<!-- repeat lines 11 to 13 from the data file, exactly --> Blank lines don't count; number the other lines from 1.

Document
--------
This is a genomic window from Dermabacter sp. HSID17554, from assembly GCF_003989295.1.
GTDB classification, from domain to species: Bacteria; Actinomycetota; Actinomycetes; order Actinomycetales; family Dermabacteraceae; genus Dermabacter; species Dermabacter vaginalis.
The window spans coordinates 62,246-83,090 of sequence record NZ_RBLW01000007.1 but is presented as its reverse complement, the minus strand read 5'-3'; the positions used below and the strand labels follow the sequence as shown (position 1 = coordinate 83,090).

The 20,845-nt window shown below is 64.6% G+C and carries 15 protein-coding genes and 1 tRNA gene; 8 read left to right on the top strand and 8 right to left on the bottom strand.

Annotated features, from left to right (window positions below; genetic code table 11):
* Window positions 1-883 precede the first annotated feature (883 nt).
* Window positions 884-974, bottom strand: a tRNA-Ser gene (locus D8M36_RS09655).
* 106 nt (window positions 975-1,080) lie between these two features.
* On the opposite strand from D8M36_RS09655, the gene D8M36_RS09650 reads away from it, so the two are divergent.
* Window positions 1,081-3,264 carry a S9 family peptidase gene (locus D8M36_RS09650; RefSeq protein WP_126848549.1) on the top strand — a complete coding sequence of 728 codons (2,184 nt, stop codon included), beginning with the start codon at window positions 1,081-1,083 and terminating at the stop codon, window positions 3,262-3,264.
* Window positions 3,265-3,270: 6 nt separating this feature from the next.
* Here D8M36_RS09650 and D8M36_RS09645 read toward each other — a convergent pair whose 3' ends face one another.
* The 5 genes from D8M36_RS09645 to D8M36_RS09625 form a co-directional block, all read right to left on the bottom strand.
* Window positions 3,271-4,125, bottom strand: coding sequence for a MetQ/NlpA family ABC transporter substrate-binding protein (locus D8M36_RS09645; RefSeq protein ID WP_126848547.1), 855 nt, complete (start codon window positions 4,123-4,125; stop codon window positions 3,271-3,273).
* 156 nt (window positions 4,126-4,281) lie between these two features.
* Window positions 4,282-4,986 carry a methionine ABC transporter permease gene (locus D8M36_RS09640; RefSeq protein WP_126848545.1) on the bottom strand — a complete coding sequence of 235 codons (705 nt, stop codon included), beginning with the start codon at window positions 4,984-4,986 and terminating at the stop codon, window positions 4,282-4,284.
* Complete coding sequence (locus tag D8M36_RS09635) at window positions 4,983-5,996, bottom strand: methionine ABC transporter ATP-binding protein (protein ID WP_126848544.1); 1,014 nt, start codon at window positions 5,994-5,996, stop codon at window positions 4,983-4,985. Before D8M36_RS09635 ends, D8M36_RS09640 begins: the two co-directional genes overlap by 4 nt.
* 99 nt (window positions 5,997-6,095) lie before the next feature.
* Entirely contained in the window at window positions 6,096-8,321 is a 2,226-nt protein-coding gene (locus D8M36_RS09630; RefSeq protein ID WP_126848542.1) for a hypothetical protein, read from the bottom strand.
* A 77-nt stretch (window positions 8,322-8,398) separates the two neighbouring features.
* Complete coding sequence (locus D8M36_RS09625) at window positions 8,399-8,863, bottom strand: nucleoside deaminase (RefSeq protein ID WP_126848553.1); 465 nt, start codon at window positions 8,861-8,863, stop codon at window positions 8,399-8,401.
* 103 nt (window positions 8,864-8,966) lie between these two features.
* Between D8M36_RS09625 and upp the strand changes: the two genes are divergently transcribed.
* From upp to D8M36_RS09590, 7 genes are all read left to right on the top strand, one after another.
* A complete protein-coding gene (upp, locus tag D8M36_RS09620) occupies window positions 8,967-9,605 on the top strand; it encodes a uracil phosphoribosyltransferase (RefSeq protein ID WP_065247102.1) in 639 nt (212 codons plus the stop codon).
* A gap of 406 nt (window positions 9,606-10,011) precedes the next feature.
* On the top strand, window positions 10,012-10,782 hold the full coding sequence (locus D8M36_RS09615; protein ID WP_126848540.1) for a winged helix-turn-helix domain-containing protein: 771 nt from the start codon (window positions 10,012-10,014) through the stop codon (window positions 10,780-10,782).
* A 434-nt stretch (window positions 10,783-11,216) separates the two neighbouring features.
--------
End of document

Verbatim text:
* Window positions 3,265-3,270: 6 nt separating this feature from the next.
* Here D8M36_RS09650 and D8M36_RS09645 read toward each other — a convergent pair whose 3' ends face one another.
* The 5 genes from D8M36_RS09645 to D8M36_RS09625 form a co-directional block, all read right to left on the bottom strand.